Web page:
Theodor W. Adorno
Theodor Wiesengrund Adorno (Frankfurt am Main, 11 September 1903 - Visp / Viège, Switzerland, 6 August 1969) was a German philosopher, sociologist, musicologist, composer and a member of the neo-Marxist Frankfurt School of social theory and critical philosophy. He studied philosophy, sociology and psychology at the Johann Wolfgang Goethe University in Frankfurt am Main, where, with a thesis on Husserl's phenomenology, he received his doctorate in philosophy in 1924. There he taught at the Institute for Social Research, and after National Socialism came to power he emigrated to Merton College in Oxford and later to the United States (New York and Los Angeles). Upon his return to Europe in 1949, he was director of the Institute for Social Research (since 1953) and professor of philosophy and sociology in Frankfurt am Main. His intellectual orientations can be divided into three basic parts: social philosophy, aesthetics, and music.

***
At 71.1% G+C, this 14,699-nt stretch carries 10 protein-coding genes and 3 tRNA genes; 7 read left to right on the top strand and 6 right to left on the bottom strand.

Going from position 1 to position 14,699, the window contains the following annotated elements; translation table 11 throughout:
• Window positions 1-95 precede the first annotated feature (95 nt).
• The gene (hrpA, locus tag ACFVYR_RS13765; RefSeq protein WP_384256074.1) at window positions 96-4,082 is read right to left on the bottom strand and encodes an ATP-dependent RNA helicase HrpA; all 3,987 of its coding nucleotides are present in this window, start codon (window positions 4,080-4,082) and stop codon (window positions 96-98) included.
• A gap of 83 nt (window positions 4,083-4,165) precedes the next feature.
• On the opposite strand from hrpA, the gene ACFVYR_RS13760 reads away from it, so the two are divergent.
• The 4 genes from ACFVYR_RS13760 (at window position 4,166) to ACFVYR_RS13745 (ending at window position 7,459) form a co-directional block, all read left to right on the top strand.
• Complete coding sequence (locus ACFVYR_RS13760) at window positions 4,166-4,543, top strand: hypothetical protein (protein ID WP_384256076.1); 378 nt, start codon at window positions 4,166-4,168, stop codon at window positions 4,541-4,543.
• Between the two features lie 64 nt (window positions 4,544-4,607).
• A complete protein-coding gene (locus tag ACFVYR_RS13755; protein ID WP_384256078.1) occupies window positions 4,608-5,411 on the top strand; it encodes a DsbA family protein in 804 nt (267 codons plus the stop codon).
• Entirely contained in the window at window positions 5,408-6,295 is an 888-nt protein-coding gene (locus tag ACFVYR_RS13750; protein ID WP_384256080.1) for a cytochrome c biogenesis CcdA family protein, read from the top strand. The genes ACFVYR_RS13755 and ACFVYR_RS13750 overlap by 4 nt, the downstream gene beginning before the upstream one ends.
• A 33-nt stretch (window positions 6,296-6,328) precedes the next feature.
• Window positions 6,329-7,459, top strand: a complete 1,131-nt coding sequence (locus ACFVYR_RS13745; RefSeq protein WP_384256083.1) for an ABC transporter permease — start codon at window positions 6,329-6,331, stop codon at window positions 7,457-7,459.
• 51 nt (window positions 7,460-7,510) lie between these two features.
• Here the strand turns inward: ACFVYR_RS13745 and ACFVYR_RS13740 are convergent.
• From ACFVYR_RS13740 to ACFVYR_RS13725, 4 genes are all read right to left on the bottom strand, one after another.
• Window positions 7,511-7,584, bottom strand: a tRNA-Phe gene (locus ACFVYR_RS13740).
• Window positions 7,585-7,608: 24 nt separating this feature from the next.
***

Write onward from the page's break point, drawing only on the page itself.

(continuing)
His most prominent works include The Authoritarian Personality (1950), Negative Dialectics (1966), Dialectics of the Enlightenment (1947), Philosophy of New Music (1949), In search of Wagner (1952), Against Epistemiology: A Metacritique (1956) and Aesthetic Theory (1970).